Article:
Together with Hans Henkemans, Cor de Groot was the finest Dutch pianist of the 1950’s.
Below is an article that appeared on now defunct Andante label, which could be traced back on

'Now that I have heard Cor de Groot, I can die in peace', Emil von Sauer is reported to have said after hearing de Groot in the final stages of the 1936 Vienna Piano Competition. The apparently effortless technical command and scrupulous attention to phrasing and sonority in the present performances are certainly indicative of a major artist. Although he built an impressive career after the Second World War, appearing in concert throughout the world as well as recording extensively for Philips, de Groot was forced to withdraw from the concert platform in 1959 due to a paralysis in his right hand attributable to what would later become identified as repetitive strain injury. His hand did subsequently recover and he made periodic radio appearances until 1989, one of which, an appropriately brooding and dark-hued performance of the Dohnányi F sharp minor Rhapsody, has already been released on APR and provides ample evidence of de Groot's undiminished powers. While out of action, he devoted his attention to composition, including works for the left hand alone - other composers, such as Jan Felderhof and Maurice Karkoff, also wrote pieces for the left hand with de Groot in mind - as well as teaching and working for the Dutch Broadcasting Corporation. In fact, he was instrumental in setting up a sound archive for the corporation, of which many of his own performances, along with those of Mengelberg, form a significant part.

Masculine performances, recorded by Philips in the Concertgebouw in Amsterdam in a timespan between 1950 and 1954. As a bonus, the famous live recording Cor de Groot made with Willem Mengelberg in Beethoven’s 5th piano concerto, this time with the Concertgebouw Orchestra.

Hope you will enjoy the performances! 

Ludwig van Beethoven:

Piano Concerto No.5 in Eb major Op.73
Hague Philharmonic Orchestra, Willem van Otterloo, Conductor
(rec. november 23, 1953 Concertgebouw, Amsterdam)

Piano Concerto No.3 in C minor Op.37
Piano Concerto No.1 in C major Op.15
Piano Concerto No.2 in Bb major Op.19
Vienna Symphony Orchestra, Willem van Otterloo, Conductor

Piano Sonata No. 17 in D minor Op.31/2 Tempest
Piano Sonata No. 18 in Eb major Op.31/3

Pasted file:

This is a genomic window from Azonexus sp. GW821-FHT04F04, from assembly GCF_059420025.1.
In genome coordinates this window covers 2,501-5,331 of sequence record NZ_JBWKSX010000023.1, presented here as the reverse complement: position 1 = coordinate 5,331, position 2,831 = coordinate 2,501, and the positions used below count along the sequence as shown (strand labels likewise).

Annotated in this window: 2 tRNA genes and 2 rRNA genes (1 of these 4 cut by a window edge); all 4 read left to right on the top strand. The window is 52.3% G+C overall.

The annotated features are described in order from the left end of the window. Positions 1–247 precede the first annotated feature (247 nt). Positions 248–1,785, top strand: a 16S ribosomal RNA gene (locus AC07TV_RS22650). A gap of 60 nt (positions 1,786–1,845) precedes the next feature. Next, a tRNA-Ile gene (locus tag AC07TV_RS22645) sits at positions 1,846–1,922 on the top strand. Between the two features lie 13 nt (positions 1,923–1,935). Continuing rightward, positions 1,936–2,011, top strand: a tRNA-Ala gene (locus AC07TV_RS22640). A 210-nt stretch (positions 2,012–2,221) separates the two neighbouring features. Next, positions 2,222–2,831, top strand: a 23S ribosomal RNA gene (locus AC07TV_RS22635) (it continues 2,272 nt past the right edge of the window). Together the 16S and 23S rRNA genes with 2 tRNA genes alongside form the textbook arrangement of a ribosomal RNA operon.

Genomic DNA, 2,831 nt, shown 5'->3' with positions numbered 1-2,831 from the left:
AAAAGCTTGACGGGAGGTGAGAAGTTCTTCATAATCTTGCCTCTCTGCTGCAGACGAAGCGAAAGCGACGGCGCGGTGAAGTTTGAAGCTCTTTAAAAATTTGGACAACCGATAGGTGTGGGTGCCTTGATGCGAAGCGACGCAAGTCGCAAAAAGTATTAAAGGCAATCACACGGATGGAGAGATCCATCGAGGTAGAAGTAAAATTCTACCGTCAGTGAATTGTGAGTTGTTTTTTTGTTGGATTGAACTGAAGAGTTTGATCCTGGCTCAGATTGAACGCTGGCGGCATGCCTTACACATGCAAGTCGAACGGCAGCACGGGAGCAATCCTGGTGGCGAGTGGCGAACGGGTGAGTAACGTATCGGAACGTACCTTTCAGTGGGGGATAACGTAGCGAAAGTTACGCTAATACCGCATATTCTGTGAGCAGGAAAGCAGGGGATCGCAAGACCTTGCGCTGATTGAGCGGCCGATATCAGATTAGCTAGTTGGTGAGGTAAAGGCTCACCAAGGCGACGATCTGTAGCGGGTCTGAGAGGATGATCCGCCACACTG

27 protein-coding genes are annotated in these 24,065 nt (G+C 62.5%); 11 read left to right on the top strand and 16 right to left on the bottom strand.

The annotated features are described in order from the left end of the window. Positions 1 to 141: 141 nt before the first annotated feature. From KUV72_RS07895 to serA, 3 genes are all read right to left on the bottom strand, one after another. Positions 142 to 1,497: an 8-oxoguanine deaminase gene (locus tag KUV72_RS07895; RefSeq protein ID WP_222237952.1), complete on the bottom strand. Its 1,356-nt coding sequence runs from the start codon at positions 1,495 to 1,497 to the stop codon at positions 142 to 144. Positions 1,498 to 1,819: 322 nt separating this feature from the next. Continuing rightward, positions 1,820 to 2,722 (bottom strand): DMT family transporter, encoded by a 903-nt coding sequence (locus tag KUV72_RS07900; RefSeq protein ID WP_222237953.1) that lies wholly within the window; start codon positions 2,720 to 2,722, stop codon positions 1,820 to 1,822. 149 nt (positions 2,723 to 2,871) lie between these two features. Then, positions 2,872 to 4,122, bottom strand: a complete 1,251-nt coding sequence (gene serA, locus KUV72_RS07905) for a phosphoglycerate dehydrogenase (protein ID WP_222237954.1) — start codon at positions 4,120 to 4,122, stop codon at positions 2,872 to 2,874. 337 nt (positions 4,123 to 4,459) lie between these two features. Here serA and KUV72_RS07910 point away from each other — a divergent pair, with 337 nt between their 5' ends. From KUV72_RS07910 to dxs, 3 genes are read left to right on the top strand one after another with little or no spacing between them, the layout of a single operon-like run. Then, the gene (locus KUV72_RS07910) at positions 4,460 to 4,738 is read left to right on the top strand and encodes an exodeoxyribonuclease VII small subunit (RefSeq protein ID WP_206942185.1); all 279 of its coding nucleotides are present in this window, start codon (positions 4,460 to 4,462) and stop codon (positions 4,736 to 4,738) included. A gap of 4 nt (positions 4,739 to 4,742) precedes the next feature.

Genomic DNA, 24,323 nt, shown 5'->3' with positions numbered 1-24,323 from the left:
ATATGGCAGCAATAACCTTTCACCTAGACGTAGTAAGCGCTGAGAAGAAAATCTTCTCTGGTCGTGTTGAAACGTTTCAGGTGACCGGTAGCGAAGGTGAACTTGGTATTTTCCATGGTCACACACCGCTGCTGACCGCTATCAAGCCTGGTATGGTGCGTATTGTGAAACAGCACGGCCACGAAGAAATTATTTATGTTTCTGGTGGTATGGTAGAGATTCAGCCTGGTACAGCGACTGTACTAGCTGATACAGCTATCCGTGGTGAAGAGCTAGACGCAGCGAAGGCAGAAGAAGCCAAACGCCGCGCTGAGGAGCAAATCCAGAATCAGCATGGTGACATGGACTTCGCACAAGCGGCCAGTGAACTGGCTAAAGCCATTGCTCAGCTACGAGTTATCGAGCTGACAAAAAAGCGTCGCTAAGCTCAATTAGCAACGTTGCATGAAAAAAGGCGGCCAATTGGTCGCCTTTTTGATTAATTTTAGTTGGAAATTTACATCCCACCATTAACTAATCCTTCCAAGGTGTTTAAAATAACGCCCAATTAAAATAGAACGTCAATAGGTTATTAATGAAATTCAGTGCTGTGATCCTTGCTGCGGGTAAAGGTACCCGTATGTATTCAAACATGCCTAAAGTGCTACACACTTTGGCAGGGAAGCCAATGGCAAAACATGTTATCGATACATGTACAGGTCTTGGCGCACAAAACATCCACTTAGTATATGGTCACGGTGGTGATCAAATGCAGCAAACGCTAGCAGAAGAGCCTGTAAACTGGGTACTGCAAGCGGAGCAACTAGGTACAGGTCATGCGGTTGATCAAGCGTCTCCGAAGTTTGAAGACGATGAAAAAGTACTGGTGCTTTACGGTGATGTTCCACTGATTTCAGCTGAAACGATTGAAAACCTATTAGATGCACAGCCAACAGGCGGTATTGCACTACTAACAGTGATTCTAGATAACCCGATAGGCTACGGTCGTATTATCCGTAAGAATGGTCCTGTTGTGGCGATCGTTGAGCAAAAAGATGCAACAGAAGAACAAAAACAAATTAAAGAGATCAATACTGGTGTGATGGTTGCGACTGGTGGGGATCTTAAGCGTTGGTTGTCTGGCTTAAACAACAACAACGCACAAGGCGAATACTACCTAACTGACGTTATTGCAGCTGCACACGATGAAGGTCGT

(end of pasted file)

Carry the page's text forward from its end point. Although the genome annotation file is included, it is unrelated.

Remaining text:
Piano Concerto No.4 in G major Op.58
Vienna Symphony Orchestra, Willem van Otterloo, Conductor
(rec between 1950 and 1954)

Piano Concerto No.5 in Eb major Op.73
Concertgebouwouworchestra, Willem Mengelberg, Conductor
Live Concertgebouw, May 9, 1942 
(HTTP link for four hours and eight minutes music...)

Thursday, August 7, 2014

Emmy Verhey and the Beethoven violin sonatas on spotify

About ten years ago, I bought two live sets of violin sonatas by Ludwig van Beethoven; one by the renown artist Anne-Sophie Mutter, and one by Dutch violinist Emmy Verhey, known in the Netherlands, but not so much outside the Low Countries. Mutter had a perfect intonation, soothing sounds and her fingers dazzled around the strings. Verhey obviously had more trouble with the material, struggling more with the demands than Mutter. But… where Mutter used the music to show off everything she had, ripping the music apart along the way, Verhey used the score to make *music*, something coherent and, in the end, a series of performance I want to come back to, opposed to the Anne-Sophie Mutter versions.

Recently, news came through that, at the age of 65, Emmy Verhey retires from stage, concentrating on education. I wish her the very best on this career and hope you will enjoy the Denon set of the Beethoven sonatas just as much as I did. As the first sonata is not an ideal place to start, I’ve put it at the bottom of the list. But it’s there… :-)
(HTTP link)

Sunday, July 20, 2014

Hyperion artists on Spotify Marc-Andre Hamelin

Hyperion has a strict policy on the availability of their recordings on youtube and spotify.


Which also means that some artists are not, or hard, to find on both these media platforms.
Maybe not the best idea if you want to promote yourself as an artist these days, but that’s the responsibility of Hyperion and the choice of the artists performing on that label. One of these artists that is under-represented on spotify is the Canadian piano virtuoso Marc-André Hamelin, who made some splendid recordings for Hyperion, ranging from Haydn to Busoni and even some fine compositions of his own. It’s interesting to see and hear earlier recordings on other (or live) labels on spotify.

To start with, a recording of Hamelin as a… harpsichordist! A somewhat forgotten but attractive piece of chamber music by the Czech composer Bohuslav Martinu. Then, a more recent, live, recording of Saint-Saens 5th piano-concerto, reflecting the composers travels through northern-Africa, and after that 1990’s recordings of composers he is closely connected to Hamelin, Liszt, Godowsky and Alkan.
Last items are recent live recordings again, Liszt’s Totentanz and Hamelin’s own arrangement of Bert Kaempfert’s song Strangers in the night. 
Hope you will enjoy this selection!

Bohuslav Martinu: Promenades for flute, violin and harpsichord H 274 (1939)
Recorded 1993

Camille Saint-Saëns: Piano Concerto No. 5 in F major, Op. 103 (1896)
Bochum Sinfoniker, Steven Sloane, conductor
Recorded live Klavier-Festival Ruhr 2007

Franz Liszt: Réminiscences de "Don Juan" de Mozart – Grande fantaisie S. 418 (1841)
Recorded 1991

Leopold Godowsky, studies after Chopin (1894–1914)
No. 7 in G♭ major after Op. 10 No. 5
No. 8 in C major after Op. 10 No. 5
No. 19 in D major after Op. 10 No. 10
No. 31 in A minor after Op. 25 No. 4
No. 45 in E major after Nouvelle étude No. 2
Recorded 1988 (Hamelin’s debut record)

Charles-Valentin Alkan: Concerto for piano solo (Nos. 8-10 from Douze Études dans tous les tons mineurs, Op. 39, 1857)

Franz Liszt: Totentanz - Paraphrase über "Dies irae", S.126 (1849-1859)
Bochum Sinfoniker, Steven Sloane, conductor
Recorded live Klavier-Festival Ruhr 2007

Bert Kaempfert: Strangers in the night (arr Hamelin)
Rarities of Piano Music at 'Schloss vor Husum' Festival 2011 - Live
(HTTP link)